Welcome to the Codebase!

Let’s try not to get lost…

So you joined a new project, congratulations! The idea is great, the team seems cool, and the stack is challenging but manageable. The downside? This project is at least partway built out and none of the code has been written by you (not yet at least). What’s a newbie to do?

The goal is to quickly familiarize ourselves with exactly what is happening in the code in as little time as possible so we can get to the fun part and start helping to build this thing!

Below is a walkthrough detailing my process for setting up, running, and interacting with a front-end web codebase for the first time.

Set It Up

1. Pull the code

First things first, no coding is getting done without us having our very own copy of the exiting code on our local machines. Head over to the Github (or whichever other version control system) repository and clone the code. After pulling it onto your local system, we are ready for the next step.

2. Install dependencies.

Ruby/Rails has gems, JavaScript frameworks have NPM packages, most code relies on lots of other code to run so let’s make sure we have all the required dependencies. Usually this is as simple as running a package manager install command yarn install, npm install, bundle install. If there are other packages not included in the package manager file you may need to run additional install commands in the terminal for those other packages (these are usually found in the documentation).

3. Run project

Time to see what this baby can do! First launch the backend so we have access to all the necessary data. Next, run the front-end start command (usually npm start or yarn start) from the terminal and head on over to the browser to check it out.

Take a Tour

Now that everything is up and running, we can take a look around. If this project has a front end interface that is built out enough to interact with, start playing around with it. Find the quirks, maybe some bugs, try to get a vision of what the final product could be.

This is actually a crucial and super valuable moment to the project lifecycle as a whole. A fresh set of eyes looking at the product for the first time can bring a new perspective and may be able to catch little details that the people who have been staring at it for hours and hours have maybe inadvertently overlooked. Enjoy the power! Take lots of notes and share them with the team.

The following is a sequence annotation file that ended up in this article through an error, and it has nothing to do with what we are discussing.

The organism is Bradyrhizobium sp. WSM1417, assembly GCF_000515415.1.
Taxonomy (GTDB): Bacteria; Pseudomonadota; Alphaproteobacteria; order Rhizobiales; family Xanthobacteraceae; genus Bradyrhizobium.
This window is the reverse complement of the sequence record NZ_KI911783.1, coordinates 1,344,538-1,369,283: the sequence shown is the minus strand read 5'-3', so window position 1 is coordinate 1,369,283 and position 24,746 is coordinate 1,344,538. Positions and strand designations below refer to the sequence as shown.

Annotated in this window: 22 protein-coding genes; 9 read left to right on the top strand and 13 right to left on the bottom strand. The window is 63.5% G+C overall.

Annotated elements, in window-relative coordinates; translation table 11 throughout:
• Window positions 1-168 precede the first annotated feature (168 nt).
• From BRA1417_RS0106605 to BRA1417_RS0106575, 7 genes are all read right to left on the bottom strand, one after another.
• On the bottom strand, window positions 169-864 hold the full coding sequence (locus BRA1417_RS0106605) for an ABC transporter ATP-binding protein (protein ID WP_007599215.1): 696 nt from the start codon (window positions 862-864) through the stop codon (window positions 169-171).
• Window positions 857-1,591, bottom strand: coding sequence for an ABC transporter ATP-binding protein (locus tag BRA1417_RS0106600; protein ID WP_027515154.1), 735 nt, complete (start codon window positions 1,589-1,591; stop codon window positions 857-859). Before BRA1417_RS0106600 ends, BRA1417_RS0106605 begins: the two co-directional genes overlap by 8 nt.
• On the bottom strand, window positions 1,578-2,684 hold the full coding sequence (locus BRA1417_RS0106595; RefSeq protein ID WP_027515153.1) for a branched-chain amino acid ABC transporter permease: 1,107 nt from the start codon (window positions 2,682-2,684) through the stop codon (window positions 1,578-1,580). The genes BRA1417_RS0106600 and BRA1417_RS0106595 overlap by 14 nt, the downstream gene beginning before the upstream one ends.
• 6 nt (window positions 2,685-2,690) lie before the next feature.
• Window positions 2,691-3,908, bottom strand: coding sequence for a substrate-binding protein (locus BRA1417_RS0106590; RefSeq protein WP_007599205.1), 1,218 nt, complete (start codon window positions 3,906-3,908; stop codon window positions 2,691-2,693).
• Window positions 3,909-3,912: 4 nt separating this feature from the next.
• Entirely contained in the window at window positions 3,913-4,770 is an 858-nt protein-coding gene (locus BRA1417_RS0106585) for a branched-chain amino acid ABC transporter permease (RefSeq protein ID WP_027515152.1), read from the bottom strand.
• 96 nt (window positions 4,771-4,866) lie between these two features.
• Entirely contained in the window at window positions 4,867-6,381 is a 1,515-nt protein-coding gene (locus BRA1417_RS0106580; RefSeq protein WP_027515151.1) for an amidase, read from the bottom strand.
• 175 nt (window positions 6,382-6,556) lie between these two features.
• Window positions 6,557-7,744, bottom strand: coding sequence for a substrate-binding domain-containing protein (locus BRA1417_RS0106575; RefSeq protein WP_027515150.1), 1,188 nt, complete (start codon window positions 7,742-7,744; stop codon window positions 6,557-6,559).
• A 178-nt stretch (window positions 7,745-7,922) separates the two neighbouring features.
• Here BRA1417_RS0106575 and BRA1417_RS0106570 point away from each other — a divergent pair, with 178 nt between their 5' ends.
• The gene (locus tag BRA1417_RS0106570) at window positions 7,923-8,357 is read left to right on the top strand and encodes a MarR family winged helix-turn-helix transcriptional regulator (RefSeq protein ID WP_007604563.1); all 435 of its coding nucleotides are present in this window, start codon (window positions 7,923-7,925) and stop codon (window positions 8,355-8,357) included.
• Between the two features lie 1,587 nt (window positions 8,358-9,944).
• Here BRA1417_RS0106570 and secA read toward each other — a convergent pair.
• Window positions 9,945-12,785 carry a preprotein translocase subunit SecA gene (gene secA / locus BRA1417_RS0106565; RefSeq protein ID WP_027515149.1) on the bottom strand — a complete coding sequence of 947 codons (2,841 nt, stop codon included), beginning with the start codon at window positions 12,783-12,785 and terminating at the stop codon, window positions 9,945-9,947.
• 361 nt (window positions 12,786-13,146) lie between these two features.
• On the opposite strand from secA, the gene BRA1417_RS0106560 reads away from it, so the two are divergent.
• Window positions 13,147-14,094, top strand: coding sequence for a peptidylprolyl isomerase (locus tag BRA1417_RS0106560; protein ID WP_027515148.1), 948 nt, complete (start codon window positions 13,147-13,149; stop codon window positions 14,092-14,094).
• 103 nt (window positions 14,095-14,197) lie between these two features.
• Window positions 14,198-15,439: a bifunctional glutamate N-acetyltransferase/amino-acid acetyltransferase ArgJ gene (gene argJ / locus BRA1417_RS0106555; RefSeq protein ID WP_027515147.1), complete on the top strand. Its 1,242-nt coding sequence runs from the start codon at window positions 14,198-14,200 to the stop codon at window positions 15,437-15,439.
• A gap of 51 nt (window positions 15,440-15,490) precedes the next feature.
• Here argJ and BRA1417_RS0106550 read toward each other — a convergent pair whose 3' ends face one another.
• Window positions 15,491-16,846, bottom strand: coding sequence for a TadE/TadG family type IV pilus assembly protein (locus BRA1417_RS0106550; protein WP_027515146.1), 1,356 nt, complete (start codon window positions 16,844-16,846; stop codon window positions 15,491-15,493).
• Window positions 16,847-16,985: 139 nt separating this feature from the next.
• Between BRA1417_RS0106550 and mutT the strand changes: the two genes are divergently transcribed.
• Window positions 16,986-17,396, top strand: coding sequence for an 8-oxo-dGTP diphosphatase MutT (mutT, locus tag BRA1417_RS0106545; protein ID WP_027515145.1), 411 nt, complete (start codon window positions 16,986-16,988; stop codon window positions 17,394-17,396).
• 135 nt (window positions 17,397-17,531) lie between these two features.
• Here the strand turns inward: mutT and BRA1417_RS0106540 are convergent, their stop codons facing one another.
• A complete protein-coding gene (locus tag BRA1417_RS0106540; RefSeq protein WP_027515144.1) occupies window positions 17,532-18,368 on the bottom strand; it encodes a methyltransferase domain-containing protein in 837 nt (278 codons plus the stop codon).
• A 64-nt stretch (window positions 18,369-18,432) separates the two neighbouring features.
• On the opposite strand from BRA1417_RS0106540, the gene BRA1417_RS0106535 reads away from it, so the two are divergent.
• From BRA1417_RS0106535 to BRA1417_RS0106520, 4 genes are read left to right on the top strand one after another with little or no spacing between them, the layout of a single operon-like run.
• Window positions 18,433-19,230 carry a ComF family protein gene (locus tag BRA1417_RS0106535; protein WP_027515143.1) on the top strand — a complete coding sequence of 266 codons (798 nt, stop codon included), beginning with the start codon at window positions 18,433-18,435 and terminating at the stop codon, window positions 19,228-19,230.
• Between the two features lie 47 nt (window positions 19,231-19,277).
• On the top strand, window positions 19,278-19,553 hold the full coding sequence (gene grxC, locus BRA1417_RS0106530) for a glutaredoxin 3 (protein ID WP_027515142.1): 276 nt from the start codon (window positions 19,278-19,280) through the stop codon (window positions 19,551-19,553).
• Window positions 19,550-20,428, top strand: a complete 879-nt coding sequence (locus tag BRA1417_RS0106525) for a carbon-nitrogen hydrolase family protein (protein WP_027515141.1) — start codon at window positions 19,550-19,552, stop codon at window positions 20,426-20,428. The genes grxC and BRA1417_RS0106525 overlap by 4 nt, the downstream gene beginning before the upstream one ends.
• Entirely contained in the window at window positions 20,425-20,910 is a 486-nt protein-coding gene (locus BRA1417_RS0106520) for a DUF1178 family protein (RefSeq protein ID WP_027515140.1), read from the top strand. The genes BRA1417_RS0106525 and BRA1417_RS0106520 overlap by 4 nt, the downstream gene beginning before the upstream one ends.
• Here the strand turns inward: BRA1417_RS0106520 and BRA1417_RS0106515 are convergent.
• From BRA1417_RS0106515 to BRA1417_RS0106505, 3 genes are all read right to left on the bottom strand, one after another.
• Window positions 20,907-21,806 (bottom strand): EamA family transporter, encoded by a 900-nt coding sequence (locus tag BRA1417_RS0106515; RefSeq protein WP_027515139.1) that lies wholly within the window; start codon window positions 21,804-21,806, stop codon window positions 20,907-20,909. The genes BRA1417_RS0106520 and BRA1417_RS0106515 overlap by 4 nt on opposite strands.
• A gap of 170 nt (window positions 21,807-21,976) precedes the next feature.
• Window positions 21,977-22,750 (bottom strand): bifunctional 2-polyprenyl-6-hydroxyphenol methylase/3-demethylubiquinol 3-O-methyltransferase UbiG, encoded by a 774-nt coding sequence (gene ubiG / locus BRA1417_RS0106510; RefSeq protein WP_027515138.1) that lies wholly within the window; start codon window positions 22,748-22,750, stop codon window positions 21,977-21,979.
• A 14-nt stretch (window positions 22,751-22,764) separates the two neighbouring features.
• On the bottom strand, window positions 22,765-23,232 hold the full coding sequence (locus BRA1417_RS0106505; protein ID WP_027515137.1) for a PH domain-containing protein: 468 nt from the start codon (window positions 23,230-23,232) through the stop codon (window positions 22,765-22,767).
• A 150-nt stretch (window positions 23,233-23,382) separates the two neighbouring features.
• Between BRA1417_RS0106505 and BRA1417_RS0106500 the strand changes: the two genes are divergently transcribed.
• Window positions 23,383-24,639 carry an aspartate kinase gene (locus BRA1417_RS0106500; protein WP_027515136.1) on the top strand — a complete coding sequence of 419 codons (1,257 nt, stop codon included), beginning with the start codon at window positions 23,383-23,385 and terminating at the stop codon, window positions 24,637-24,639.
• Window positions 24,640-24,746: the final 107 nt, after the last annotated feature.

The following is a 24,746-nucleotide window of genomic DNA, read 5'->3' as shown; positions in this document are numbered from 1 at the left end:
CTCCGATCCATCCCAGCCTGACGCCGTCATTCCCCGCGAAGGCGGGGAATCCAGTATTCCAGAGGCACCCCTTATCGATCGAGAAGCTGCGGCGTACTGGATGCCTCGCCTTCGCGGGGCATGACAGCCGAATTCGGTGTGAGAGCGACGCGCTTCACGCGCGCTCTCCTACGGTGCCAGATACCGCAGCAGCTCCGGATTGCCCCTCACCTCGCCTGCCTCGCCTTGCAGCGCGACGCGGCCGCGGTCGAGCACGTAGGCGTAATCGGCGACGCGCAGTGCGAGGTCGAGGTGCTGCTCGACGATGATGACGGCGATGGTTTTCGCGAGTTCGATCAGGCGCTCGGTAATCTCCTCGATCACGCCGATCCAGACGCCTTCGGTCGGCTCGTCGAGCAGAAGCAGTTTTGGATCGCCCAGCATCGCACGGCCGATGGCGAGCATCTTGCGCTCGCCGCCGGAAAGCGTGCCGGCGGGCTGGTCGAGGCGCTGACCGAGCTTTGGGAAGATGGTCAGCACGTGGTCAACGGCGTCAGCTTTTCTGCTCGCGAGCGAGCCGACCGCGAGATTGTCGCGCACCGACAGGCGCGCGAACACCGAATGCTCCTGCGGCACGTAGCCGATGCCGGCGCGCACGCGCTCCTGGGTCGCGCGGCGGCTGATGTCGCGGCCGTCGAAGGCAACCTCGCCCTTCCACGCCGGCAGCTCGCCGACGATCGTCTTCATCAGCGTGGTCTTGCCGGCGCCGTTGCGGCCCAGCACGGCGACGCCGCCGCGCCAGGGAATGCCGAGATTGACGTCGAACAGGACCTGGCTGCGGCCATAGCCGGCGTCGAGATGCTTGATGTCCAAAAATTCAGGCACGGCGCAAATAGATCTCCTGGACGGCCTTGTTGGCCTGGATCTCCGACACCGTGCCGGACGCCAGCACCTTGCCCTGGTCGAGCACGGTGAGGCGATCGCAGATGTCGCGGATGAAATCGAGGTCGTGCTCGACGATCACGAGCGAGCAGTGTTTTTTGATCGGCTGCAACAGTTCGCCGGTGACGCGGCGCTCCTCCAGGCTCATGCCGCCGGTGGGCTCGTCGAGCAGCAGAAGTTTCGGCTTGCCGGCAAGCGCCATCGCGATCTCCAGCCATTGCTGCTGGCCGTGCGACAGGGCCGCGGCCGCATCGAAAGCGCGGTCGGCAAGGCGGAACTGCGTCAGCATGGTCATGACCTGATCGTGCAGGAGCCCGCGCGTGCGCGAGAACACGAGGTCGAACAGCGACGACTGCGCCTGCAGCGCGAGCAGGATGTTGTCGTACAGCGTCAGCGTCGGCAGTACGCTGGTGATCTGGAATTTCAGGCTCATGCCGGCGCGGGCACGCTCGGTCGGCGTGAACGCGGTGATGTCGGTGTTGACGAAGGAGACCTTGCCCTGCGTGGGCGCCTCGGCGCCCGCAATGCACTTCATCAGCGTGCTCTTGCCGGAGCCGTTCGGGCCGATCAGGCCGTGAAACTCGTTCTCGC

Now for the code itself.

Let’s look at the file tree, open all the folders and see where everything lives, how the files are structured. We can think of the folders like markers on a map, they are guide points that indicate major areas of interest. The files are roads to somewhere or destinations in towns and cities.
Whomever set this up likely (hopefully) did so in a way that makes sense to them. It may or may not be the way you would ideally like to have it structured so get familiar with their method, it can only make your life easier.

It’s time to venture inside the files and examine the code. Where to start? From looking through the file structure, we should have something of an idea of how all the pieces of this puzzle fit together. Find what you believe to be a high level or parent file and then follow the maze of imports and require statements. For example: if this were a React project, I would recommend starting at the top level at index.jsx and moving down through the child components in that way.

As you’re reading through the code, try to visualize what each section of code is trying to accomplish. Once you have an idea, go back to the live app in browser and see if what you expected actually occurs. Maybe now we can see the exact spots in the code that are causing any bugs we noticed earlier!

This stage of the familiarization process will be the longest because we need to work with all of the code extensively to really understand the nuance and be able to be the best developers possible. However, hopefully we’ve drawn a pretty good mental map of the terrain and can navigate to places we want to go!

Good luck and have fun!